Events and logs are the basic foundation of sophisticated security monitoring, resolution, and prevention. The task of investigation and detection, which involves aggregating, processing, storing, and analyzing these logs and events is made more efficient using an advanced log management platform. Fortunately, today log management tools offer automation to help the admin with getting down to the source of problems and possible threats. In this article, we will take a closer look at crucial processes that comprise log management and why these are essential for security.
The basics of security event logs
Aggregating and monitoring logs are two of the main functions of security admins. By regularly collecting and analyzing log data from networks and systems, security admins can identify suspicious activity and other anomalies which point to a potential security threat. An automated Eventvwr (learn more) with built-in log analysis apps, streamlines some of the complexities involved in these tasks because it eliminates the guesswork out of the equation. Artificial intelligence and machine learning built-in to these log analysis tools further enhance human search capabilities.
Some examples of log events which are relevant for security are:
- Antivirus software dashboards & reports that a specific device is infected
- Firewall dashboards & reports regarding unauthorized access
- Unknown IP address or host attempting access to a crucial system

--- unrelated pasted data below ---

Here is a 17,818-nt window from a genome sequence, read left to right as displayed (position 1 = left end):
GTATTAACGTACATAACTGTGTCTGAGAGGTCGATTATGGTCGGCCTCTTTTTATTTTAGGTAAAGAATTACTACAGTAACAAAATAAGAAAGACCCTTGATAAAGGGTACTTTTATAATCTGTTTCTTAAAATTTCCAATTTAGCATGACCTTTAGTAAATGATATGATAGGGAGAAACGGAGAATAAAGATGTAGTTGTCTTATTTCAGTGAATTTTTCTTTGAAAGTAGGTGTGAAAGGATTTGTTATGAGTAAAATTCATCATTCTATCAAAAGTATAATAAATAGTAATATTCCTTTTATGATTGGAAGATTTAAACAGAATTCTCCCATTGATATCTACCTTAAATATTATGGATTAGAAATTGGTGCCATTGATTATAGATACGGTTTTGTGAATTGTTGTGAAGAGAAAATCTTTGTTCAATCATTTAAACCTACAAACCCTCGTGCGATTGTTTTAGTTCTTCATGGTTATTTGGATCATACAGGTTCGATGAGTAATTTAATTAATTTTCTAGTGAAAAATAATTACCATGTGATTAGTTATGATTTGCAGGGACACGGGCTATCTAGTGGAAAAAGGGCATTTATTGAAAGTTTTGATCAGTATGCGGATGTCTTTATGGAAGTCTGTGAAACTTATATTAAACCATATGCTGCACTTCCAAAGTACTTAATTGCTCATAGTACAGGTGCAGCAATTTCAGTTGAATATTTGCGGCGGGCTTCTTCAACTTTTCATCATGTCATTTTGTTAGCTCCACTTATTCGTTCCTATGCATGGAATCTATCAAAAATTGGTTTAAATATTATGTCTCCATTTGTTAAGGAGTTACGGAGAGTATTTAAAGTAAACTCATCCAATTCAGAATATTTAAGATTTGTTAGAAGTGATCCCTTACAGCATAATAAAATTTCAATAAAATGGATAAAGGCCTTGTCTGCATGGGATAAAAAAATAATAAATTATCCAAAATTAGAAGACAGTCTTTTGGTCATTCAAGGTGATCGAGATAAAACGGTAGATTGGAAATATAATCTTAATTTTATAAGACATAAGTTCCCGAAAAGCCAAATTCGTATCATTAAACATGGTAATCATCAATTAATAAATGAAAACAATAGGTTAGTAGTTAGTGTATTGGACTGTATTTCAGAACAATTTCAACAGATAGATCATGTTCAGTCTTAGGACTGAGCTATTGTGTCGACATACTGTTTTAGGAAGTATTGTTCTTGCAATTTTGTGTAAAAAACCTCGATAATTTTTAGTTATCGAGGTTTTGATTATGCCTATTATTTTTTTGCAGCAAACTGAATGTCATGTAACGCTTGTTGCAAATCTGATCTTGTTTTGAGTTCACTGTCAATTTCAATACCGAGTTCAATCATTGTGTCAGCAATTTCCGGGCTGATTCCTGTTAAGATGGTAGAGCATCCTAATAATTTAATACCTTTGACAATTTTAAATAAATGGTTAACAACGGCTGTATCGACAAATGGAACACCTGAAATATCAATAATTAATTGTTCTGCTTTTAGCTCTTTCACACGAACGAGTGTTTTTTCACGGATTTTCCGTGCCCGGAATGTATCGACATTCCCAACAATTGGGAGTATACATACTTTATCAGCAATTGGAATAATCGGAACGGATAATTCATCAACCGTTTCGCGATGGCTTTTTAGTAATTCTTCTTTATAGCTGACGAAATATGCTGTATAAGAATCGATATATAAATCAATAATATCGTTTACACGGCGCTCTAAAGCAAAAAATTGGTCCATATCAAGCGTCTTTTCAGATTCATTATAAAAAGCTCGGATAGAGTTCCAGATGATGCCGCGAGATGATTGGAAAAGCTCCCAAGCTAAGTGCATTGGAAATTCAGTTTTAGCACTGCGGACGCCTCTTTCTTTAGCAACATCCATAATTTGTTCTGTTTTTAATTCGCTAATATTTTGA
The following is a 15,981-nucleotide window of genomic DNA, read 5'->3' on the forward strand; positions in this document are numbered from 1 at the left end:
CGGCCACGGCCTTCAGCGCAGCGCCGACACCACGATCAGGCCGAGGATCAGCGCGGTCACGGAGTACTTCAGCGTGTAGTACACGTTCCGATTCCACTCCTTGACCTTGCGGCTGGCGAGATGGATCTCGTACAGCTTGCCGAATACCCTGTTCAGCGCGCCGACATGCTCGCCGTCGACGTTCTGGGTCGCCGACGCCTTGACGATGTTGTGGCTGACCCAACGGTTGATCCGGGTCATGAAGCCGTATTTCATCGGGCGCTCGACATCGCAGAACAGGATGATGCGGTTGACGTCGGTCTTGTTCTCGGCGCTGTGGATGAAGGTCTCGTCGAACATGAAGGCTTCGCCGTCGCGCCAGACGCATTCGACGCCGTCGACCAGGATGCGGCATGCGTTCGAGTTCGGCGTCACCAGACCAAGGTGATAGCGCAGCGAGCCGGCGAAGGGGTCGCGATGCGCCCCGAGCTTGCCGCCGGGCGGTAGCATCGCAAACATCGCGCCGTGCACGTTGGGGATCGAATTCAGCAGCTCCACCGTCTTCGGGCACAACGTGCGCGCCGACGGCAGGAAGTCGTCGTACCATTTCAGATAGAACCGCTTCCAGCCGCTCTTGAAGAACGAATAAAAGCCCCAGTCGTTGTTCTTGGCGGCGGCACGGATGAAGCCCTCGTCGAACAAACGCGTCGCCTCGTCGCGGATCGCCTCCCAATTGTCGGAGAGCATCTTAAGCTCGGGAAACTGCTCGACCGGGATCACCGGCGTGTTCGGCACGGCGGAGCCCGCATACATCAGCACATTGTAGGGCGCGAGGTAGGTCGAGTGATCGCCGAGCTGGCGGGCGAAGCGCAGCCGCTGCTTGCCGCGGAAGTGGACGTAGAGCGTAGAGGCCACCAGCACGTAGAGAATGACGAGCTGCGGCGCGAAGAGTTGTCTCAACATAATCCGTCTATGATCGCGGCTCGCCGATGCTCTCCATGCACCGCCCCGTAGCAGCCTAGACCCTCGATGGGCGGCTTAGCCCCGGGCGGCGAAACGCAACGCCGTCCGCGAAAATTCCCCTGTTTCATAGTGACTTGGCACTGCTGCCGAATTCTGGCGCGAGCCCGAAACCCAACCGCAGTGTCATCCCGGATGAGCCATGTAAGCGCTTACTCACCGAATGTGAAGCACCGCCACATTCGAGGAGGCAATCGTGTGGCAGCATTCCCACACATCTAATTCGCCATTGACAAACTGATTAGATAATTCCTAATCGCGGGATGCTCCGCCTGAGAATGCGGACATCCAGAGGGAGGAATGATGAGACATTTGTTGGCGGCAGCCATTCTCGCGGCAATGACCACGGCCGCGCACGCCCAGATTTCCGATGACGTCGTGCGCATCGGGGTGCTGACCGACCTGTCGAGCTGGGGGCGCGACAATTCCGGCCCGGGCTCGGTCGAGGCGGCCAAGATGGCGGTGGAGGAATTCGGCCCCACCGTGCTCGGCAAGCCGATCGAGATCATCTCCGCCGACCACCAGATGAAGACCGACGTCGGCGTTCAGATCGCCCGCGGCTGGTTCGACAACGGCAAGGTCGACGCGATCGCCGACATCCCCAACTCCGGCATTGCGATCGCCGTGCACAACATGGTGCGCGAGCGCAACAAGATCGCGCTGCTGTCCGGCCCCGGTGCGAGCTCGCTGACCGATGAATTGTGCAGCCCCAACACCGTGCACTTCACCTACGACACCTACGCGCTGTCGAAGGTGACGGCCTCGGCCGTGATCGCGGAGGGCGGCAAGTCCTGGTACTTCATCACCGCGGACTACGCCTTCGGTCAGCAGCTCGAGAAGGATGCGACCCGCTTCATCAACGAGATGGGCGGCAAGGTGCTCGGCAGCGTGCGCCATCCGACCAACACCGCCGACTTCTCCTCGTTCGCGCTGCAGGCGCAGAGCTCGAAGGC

- Reports of multiple failed access attempts
- Modified or changed user privileges
- Login and logouts tracking and statistics
All these events which are collected and analyzed in real-time by a sophisticated log management tool can help the security admin take the necessary pre-emptive action should any event be considered a potential threat to security.
Log aggregation and processing workflow
Before log are analyzed, the first step in the process is aggregating and processing log data. Aggregation refers to extracting information from multiple sources and putting it together to form a unified format which will facilitate easy search. This process is also simplified by using tools and apps designed to collect data from various systems and networks within the organization.
Log processing is almost similar to aggregation, but the main goal of processing raw logs is to create a structure or scheme which will turn vast amounts of information into a standard data source. Log processing workflow includes the following steps:
- Log parsing. Every log has repetitive data formats, such as values and fields. But the composition can vary from one system to another, and sometimes individual logs coming from the same system have a different format. Parsing should be done using a software or tool which will automatically convert varying log formats and structure them. otherwise it can take a lot of time (up to 3 months), depend on the size of your organization.
- Log categorization and normalization. Log normalization combines events and reduces the format to focus on events with common attributes. On the other hand, categorization is the process of making sense out of these events.
- Log enrichment. Enriching logs means adding more information to transform data and make it more useful. For example, adding a physical location to an IP address will provide better insight into who is accessing the system.
- Indexing logs. Taking common data attributes to create an index which facilitates easy search and retrieval.
- Log storage. Massive volumes of data collected each day require an evolving storage system. Most organizations today use cloud storage services with scalable solutions to meet their changing needs.
To sum up, log aggregation and processing are only two of the processes which help security admins make sense out of massive data collected during the day to day operations. The seemingly mundane information and logs are, in fact, valuable and crucial to maintaining network and system security.